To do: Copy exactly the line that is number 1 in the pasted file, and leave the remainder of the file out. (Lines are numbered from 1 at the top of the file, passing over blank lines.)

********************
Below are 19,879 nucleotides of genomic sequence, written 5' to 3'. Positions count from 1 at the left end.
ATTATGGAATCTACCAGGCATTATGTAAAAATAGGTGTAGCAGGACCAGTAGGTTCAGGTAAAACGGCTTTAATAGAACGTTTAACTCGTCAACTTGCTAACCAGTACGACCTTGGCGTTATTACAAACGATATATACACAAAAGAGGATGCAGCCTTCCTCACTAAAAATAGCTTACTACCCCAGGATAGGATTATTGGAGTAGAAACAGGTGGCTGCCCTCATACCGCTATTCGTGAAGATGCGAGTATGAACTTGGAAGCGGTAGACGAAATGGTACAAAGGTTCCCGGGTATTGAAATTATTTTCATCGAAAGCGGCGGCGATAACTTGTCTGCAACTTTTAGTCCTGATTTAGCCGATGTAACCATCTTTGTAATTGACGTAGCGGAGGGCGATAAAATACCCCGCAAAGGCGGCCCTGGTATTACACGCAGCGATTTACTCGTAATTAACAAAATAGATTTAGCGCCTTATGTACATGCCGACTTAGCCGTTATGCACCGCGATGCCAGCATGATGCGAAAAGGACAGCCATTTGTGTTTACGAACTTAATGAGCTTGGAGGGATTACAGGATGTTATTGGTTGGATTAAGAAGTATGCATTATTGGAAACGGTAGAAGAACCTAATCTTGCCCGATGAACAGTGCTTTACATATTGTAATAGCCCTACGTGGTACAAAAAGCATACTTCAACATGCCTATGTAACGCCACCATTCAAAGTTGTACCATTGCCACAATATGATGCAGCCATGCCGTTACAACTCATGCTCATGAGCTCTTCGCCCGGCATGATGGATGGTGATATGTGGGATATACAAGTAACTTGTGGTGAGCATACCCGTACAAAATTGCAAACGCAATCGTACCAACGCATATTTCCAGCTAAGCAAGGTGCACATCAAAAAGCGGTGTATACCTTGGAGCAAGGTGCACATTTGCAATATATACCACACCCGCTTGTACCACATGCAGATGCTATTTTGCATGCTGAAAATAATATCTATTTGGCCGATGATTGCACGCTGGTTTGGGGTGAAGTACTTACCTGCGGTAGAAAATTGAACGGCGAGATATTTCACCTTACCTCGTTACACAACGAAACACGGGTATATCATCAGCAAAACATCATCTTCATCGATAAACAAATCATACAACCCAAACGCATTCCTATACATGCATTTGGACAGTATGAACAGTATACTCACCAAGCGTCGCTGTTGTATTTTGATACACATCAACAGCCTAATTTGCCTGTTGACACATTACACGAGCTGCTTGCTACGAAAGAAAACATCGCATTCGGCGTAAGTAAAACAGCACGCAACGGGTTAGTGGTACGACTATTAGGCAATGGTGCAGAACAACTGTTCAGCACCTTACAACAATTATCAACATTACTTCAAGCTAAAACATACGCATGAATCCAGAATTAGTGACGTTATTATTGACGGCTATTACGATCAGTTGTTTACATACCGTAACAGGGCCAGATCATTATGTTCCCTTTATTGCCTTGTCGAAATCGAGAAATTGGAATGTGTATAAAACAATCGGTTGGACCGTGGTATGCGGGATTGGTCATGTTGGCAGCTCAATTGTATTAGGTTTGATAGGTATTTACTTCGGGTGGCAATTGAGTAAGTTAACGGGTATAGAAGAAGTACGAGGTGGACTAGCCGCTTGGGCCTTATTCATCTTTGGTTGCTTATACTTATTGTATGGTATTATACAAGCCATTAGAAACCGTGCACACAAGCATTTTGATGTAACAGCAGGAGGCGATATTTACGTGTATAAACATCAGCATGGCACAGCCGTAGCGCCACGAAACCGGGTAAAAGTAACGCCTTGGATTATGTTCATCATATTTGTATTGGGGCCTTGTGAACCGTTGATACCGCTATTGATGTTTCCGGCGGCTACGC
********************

Below are 19,879 nucleotides of genomic sequence, written 5' to 3'. Positions count from 1 at the left end.